NCC proposes natural fiber use for SME subterranean transport network
Under an NCC SME Boost program, research indicates composite reinforcements will reduce material, manufacturing costs and prove more sustainable for innovative SME project.
Photo Credit: NCC
The National Composites Centre (NCC, Bristol, U.K.) has recently proposed the use of biobased flax fibers as a more sustainable, cost-effective reinforcement material for the development of Magway’s (Wembley, U.K.) subterranean tubes as a high-capacity delivery system.
In an attempt to provide a long-term solution to meet increased online shopping during the pandemic and demands for more sustainable transport options, Magway is combining linear motor and control technology to magnetize tracks in order to create a faster, flexible and more resilient underground transport network for the delivery of products to customer fulfillment centers (CFCs).
Previously participating in an NCC Innovation Workshop — which allows SMEs to explore the feasibility of their innovative ideas and products — Magway returned to NCC to take its concept to the next level and to conduct the project through the SME Boost program, which offers match funding up to £25k to small- and medium-sized enterprises in the U.K. to help them develop composites products.
NCC engineers conducted research into the design and cost modeling of each aspect of the product, and an assessment of a range of environmental factors combined with one of various manufacturing processes allowed the creation of product, material and manufacturing process down selection. A detailed life-cycle analysis of the materials currently used, and those being considered as alternatives, was also conducted to ensure that the gains from removing goods traffic from the roads was not undermined by unforeseen factors in the development of this new method of transport.
Results indicate that, in addition to sustainability, the use of natural fiber reinforcement materials have the potential to reduce the overall cost of the pipeline in comparison to high-density polyethylene (HDPE). The materials identified could represent a potential 50% reduction in material costs, and a 70% reduction in manufacturing costs.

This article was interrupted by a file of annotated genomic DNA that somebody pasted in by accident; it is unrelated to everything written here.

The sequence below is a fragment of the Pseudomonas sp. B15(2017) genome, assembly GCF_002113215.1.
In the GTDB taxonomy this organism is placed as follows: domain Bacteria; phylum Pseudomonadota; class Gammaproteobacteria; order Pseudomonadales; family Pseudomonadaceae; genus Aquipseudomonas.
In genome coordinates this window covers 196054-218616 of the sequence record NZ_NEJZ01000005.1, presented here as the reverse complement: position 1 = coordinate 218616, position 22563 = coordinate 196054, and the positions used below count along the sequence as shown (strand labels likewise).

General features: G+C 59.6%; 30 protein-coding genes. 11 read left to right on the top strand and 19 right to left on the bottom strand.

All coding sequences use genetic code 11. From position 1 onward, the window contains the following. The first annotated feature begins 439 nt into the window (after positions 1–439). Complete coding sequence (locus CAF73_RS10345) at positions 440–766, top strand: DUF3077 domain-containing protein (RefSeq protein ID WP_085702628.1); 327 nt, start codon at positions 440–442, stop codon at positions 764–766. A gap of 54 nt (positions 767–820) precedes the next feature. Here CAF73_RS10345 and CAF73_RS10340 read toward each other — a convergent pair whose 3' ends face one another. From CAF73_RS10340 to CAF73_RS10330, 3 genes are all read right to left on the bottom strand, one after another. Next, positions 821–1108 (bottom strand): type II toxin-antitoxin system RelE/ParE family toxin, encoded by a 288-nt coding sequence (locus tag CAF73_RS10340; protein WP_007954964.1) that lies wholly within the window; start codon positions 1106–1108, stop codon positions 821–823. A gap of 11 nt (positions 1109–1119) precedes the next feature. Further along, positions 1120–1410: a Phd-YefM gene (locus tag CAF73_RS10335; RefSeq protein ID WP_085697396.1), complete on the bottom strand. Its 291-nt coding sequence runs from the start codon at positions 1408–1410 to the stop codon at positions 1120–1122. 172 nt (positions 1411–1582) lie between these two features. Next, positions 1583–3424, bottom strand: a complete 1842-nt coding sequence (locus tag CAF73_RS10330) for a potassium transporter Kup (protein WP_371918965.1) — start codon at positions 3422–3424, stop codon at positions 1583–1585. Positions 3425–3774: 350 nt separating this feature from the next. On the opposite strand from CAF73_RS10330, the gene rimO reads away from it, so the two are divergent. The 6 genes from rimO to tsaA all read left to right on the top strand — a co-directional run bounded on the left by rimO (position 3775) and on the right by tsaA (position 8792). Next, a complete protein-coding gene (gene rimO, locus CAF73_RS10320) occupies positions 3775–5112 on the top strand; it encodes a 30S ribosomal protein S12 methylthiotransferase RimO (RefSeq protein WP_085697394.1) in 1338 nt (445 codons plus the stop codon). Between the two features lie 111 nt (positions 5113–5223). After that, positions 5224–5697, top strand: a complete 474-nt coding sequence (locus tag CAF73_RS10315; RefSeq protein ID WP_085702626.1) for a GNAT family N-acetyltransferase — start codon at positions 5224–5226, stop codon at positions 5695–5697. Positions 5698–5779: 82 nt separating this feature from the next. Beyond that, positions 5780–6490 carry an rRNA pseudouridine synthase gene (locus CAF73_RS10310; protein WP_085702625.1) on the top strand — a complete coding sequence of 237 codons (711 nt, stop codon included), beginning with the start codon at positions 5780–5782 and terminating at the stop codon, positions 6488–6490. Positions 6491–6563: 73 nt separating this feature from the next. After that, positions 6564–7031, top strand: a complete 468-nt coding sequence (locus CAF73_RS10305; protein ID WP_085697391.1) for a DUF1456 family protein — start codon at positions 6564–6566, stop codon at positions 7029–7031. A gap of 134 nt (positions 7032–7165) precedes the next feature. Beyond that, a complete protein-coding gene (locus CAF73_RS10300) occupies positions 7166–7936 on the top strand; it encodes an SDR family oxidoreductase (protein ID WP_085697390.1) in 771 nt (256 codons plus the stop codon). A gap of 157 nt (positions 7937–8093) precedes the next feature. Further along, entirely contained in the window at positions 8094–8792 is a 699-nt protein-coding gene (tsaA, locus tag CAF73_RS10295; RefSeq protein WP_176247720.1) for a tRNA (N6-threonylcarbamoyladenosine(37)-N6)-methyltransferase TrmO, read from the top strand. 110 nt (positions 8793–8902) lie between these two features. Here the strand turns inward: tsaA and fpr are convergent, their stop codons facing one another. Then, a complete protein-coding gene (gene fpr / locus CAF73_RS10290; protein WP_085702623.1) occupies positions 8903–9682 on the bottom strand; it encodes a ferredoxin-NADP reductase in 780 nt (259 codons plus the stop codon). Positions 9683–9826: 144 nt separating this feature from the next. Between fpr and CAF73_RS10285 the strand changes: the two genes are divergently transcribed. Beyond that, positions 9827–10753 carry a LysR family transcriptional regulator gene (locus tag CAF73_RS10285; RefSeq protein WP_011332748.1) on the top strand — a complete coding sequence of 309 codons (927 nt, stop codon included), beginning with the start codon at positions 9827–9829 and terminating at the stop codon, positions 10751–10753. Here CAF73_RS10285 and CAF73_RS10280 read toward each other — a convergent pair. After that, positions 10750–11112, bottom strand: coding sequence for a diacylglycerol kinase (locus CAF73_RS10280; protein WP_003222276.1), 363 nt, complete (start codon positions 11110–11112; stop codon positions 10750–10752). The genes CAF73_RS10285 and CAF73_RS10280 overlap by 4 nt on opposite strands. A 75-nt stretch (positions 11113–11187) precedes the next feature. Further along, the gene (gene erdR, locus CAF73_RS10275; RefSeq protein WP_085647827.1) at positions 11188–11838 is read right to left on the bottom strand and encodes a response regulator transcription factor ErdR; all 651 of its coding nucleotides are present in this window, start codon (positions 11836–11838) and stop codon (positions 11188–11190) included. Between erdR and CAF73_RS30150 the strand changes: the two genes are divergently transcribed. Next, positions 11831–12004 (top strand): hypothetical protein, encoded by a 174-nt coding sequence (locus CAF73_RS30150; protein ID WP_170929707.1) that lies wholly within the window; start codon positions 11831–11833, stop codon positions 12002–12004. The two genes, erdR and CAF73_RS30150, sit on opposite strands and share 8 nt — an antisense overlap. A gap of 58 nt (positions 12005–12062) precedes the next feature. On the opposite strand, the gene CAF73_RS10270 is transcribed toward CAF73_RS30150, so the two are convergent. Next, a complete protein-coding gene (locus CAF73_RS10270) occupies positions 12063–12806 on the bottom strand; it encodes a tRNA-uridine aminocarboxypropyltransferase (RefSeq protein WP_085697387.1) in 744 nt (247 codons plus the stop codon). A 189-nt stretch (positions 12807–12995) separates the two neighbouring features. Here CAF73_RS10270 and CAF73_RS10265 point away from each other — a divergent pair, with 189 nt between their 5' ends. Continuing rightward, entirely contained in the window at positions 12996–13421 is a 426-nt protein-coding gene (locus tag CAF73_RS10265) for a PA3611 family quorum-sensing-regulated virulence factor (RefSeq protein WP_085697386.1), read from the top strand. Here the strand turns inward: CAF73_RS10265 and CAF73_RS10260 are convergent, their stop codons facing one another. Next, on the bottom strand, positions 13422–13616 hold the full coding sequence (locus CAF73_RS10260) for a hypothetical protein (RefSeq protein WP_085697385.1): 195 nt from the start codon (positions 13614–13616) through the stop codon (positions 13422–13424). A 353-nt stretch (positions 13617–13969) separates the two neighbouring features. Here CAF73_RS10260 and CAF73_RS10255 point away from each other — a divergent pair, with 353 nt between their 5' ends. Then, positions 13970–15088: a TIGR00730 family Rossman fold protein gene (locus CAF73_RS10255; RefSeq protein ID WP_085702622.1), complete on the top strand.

“Sustainability is at the heart of Magway, so it was important for us to understand the environmental inputs of the system itself as well as the beneficial outputs,” says Huw Thomas, development director at Magway. “Working with the NCC enabled us to assess the embedded carbon in the HDPE tubes being proposed and offered a comprehensive review of the alternatives. Their report not only showed us how we could save money and reduce our systems carbon footprint, it also offered an opportunity for U.K. manufacturers to take a global lead in creating more sustainable tube materials. We are currently looking at how we can partner to best take the recommendations forward.”
Dr. Donald F. Adams (Wyoming Test Fixtures (Salt Lake City, Utah) discusses the methods for impact testing of composites.
Dr. Don Adams (Wyoming Test Fixtures Inc., Salt Lake City, Utah) discusses short beam shear testing methodology.
Dr. Don Adams (Wyoming Test Fixtures Inc., Salt Lake City, Utah) discusses when and why test specimens must be protected by tabs.